Around the release of her 1999 solo album, Northern Star, she crumbled. “My body finally said enough is enough. That was really hard.” She spent Christmas in LA with her family and found herself paralysed, both physically and emotionally. “I was crying a lot and I just couldn’t move or get active at all.” As someone who literally backflipped through their twenties at work, that scared her. “I thought I was going mad.”
She’s pragmatic recalling this, as she was when diagnosed with depression, talking openly about it in the early 2000s, long before mental health became a media and marketing buzzword. “I felt like I didn’t really have a choice,” she says. “I wanted people to see there was a reason I wasn’t being myself or looking the way people were used to seeing me look. Looking back, people really didn’t talk about it often.”
When she saw Billie Eilish – a young woman on her own rocket-powered pop journey – perform at Shepherd’s Bush in west London in March, she offered her some advice backstage: “I just told her to make sure she got some chill time because it’s very important... You’re not a robot.”
So why did Melanie keep going? Beyond Northern Star, she released six more albums, starred in West End musicals like Jesus Christ Superstar and Blood Brothers (picking up an Olivier Award nomination), and even now is working on new music – she previewed a pleasingly rousing slice of “love yourself” disco-pop titled “High Heels” in Brighton. Was there ever a point where she thought, well, enough? “No, really I love what I do.” How much pressure was she under to surpass what she’d done with the Spice Girls? “I think,” she says measuredly, “to have ever felt that would be foolish. Nothing any of us ever do will be as big as the Spice Girls. It’s impossible. I wouldn’t even want to.”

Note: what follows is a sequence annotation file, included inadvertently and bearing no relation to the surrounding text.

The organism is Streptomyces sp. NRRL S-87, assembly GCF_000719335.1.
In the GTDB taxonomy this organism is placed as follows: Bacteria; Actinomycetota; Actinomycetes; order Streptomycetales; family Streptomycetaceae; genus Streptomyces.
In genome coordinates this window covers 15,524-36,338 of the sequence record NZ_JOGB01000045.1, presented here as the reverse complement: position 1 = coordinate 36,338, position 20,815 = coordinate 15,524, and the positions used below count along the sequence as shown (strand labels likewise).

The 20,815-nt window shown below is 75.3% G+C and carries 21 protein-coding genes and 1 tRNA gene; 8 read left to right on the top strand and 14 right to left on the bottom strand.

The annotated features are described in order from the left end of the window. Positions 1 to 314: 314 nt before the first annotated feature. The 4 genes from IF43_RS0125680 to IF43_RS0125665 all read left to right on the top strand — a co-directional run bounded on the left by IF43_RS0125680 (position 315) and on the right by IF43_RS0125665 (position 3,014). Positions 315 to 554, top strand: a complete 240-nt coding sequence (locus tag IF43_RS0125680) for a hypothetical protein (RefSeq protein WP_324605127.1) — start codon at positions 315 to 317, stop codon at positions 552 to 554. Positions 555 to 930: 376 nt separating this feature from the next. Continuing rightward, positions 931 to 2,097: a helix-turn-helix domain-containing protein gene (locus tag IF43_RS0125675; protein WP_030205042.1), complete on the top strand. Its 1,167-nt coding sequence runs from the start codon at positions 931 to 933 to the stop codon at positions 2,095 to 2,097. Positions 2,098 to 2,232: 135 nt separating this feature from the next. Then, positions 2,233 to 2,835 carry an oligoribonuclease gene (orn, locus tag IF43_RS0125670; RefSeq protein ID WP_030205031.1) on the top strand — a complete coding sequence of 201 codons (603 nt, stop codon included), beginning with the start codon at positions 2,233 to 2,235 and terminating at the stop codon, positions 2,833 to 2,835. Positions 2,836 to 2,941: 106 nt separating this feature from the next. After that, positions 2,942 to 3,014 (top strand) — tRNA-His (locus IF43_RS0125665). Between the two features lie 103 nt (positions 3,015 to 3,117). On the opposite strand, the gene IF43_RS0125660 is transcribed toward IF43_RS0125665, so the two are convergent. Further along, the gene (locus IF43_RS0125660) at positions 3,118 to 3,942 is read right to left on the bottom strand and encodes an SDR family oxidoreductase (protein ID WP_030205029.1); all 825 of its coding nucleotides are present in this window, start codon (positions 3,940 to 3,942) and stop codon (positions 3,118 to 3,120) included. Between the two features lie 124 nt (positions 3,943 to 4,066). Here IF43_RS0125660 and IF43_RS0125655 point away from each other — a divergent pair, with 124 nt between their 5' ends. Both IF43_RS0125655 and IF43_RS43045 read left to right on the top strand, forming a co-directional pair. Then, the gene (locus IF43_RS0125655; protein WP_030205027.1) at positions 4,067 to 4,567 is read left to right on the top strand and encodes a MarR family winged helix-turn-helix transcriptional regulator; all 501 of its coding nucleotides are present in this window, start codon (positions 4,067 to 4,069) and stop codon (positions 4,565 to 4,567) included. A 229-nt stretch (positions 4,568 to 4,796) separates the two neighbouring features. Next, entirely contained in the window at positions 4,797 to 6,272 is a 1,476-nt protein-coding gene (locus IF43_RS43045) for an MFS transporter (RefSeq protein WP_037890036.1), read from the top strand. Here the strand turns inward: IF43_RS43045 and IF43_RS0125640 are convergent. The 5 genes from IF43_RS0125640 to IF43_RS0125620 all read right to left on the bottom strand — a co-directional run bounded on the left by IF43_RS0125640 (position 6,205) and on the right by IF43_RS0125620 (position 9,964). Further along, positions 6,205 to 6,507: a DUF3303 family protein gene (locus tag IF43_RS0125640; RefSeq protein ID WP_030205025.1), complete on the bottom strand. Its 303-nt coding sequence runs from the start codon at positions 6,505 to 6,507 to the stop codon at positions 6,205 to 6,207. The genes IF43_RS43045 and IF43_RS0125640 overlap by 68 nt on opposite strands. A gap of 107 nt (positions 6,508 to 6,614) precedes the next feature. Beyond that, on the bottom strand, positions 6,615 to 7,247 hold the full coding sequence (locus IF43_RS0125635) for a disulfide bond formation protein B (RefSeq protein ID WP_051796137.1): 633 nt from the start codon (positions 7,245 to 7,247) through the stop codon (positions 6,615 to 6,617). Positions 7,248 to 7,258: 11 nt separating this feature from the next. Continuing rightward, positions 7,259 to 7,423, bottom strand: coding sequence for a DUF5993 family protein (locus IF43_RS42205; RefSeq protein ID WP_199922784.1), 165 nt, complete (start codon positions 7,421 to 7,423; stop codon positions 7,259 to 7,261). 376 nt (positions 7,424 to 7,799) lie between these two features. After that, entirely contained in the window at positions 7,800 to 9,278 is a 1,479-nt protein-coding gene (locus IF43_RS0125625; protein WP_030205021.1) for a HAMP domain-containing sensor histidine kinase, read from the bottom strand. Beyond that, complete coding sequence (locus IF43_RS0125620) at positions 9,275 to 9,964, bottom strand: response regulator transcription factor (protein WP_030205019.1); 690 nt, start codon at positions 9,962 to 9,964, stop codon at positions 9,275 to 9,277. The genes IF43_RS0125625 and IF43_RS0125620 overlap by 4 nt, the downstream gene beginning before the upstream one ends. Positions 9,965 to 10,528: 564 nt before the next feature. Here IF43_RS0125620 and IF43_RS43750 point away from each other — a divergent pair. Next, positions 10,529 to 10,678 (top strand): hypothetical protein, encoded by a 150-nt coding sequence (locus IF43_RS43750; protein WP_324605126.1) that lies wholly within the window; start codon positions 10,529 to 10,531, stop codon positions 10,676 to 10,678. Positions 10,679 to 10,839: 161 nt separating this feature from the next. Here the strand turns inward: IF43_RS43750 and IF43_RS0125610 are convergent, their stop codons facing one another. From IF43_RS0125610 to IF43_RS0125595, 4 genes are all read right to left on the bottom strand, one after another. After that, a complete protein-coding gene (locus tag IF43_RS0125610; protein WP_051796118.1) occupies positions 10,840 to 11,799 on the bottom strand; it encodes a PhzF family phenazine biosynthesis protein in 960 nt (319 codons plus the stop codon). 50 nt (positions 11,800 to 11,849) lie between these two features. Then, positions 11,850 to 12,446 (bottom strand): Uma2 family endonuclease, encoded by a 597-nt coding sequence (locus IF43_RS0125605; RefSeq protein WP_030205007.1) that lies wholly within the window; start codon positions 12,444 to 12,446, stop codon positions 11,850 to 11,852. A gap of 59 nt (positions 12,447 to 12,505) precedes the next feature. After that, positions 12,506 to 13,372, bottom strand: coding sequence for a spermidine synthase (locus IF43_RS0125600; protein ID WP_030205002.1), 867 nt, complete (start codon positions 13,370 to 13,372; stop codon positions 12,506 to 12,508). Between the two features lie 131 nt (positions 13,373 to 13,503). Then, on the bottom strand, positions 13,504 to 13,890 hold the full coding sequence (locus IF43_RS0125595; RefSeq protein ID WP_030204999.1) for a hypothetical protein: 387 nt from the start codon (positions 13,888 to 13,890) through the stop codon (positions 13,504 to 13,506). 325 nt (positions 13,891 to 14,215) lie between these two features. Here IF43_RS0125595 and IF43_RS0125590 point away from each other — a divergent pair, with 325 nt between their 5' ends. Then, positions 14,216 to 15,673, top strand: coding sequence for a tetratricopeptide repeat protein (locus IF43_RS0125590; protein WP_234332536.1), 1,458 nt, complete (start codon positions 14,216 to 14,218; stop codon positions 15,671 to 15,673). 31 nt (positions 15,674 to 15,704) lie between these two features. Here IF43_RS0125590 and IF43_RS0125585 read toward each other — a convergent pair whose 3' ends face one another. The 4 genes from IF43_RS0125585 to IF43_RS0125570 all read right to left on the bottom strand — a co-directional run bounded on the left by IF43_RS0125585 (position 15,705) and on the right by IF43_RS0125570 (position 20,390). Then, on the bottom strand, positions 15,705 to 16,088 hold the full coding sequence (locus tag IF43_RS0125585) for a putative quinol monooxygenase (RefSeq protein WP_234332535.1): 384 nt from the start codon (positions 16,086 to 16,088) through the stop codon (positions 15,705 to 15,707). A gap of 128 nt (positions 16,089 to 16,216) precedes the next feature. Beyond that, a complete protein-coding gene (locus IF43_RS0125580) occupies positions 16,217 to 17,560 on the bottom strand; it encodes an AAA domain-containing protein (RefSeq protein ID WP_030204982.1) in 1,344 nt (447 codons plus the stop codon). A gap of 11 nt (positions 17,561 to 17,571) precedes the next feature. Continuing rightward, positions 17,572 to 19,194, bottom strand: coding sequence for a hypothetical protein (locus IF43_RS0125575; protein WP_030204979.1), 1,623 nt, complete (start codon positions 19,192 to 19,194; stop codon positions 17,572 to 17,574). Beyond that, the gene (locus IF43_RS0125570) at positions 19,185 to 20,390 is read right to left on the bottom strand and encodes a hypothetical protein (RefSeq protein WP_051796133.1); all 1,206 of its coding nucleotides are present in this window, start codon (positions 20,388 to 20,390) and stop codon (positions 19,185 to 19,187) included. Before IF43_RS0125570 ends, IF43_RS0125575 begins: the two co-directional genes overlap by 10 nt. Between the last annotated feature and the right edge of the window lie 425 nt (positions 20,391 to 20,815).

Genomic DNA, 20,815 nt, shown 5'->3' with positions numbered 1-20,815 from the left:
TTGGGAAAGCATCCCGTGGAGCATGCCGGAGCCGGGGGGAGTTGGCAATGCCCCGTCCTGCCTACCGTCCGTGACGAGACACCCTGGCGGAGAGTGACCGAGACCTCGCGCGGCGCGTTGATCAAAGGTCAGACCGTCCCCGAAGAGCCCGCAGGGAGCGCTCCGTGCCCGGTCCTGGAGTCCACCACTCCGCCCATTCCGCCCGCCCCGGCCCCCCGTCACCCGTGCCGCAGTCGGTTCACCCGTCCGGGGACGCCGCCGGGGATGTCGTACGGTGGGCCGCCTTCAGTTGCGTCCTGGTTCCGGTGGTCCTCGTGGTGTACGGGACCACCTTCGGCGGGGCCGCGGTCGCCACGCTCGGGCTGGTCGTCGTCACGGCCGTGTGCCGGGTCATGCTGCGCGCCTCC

And that’s fair – not much could compare. But you get the feeling that her Pride tour with Sink the Pink comes close – especially when she found herself hanging on for dear life on top of a float going down a main boulevard in São Paulo, Brazil. “Doing three nights at a sold-out Wembley Stadium was phenomenal,” she says, “but when I was up on that float I thought, ‘You know what? This is on par.’”
She remembers feeling struck by “the enormity – how far the people spread, so far they were as far as the eye could see. The colour, the noise, the bass… It was all the senses being attacked at once.” Celebrating Pride in a country that had just elected a right-wing bigot in the form of Jair Bolsonaro only served to give it a “very special” touch.
Twenty-one years after they officially disbanded, It’s never been better to be a Spice Girl. Their reunion tour sold out, Melanie says they’re in “very early development stages of making a movie with Paramount Pictures”, and even her preferred look – popper tracksuits, stompy trainers, teeny tank tops – is back in style after being reclaimed by younger LGBTQ people (see: the Instagram account @dykeyspice).
There are lots of girl bands who didn’t endure the turn of the millennium, and lots of girl band singers who couldn’t unite a tent full of leather daddies, twinks, drag queens and the odd hen do mum. But in Brighton, as I watch Melanie Chisholm pull the trans flag off her shoulders with a theatrical flourish, you think – 'well, of course.' It was always going to be Sporty who managed it.